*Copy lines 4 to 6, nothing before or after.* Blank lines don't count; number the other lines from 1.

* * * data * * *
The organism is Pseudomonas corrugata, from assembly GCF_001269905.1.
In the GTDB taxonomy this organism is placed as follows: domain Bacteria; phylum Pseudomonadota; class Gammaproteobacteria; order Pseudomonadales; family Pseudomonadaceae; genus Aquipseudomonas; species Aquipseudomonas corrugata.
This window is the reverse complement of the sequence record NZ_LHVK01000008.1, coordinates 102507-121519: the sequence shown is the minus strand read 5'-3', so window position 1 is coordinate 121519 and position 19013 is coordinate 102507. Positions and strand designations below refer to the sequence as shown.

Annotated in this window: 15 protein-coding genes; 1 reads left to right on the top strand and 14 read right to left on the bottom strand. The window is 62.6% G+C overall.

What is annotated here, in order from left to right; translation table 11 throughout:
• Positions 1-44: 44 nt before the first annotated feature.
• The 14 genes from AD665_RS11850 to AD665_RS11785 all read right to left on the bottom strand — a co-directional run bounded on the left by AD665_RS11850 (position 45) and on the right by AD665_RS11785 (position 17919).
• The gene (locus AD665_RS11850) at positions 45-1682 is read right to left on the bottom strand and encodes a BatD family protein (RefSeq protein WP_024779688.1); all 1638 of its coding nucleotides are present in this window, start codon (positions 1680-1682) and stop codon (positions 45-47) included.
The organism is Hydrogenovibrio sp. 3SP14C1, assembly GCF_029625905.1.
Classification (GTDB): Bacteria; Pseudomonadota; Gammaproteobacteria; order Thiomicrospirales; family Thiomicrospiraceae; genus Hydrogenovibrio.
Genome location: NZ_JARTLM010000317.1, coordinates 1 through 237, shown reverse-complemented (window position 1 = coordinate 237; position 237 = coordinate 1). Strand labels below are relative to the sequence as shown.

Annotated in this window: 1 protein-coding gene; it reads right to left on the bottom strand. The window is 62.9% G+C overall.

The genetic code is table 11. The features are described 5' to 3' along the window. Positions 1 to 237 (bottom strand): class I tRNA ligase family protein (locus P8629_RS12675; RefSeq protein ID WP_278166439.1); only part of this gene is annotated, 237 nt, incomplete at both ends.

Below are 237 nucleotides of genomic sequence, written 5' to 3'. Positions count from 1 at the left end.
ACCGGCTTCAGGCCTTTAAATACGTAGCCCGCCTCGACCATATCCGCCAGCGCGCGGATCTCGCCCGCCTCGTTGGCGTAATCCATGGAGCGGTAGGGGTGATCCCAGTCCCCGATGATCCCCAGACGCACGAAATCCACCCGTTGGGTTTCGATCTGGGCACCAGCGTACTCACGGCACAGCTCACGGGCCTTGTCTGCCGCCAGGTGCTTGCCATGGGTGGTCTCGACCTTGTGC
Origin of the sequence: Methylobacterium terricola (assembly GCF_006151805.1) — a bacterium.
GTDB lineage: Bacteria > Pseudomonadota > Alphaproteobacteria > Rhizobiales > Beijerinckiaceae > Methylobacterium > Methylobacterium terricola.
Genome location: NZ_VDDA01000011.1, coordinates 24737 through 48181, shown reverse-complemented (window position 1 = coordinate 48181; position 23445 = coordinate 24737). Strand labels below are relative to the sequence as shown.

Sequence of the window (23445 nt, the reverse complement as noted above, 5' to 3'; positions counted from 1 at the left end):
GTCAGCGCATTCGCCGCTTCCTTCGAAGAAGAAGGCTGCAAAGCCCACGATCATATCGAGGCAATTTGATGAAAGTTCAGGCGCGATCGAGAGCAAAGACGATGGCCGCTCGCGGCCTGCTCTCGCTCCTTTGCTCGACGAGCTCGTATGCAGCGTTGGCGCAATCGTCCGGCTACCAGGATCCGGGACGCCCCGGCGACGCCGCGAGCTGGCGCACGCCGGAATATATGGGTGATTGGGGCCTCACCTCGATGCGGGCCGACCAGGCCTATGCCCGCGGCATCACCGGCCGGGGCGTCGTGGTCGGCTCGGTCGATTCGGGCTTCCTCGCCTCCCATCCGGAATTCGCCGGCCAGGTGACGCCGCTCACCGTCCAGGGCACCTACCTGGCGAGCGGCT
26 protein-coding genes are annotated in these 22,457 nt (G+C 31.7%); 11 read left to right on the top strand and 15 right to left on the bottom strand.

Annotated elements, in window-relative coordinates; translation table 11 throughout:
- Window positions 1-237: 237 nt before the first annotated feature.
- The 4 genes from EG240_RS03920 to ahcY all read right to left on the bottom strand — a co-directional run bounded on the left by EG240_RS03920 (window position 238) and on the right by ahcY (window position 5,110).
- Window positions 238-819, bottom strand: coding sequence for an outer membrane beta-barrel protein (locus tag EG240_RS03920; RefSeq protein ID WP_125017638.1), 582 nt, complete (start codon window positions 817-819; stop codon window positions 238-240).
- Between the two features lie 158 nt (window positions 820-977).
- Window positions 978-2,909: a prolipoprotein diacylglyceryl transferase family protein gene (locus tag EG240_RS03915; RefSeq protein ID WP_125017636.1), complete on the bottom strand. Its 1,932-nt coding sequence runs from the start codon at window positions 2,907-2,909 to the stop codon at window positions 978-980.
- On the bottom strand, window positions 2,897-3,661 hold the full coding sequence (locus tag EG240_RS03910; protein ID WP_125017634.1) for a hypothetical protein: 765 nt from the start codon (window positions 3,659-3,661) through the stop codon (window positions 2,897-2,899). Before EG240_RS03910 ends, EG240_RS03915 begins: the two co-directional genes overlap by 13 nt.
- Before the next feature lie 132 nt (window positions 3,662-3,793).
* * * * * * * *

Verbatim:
Annotated in this window: 15 protein-coding genes; 1 reads left to right on the top strand and 14 read right to left on the bottom strand. The window is 62.6% G+C overall.

What is annotated here, in order from left to right; translation table 11 throughout:
• Positions 1-44: 44 nt before the first annotated feature.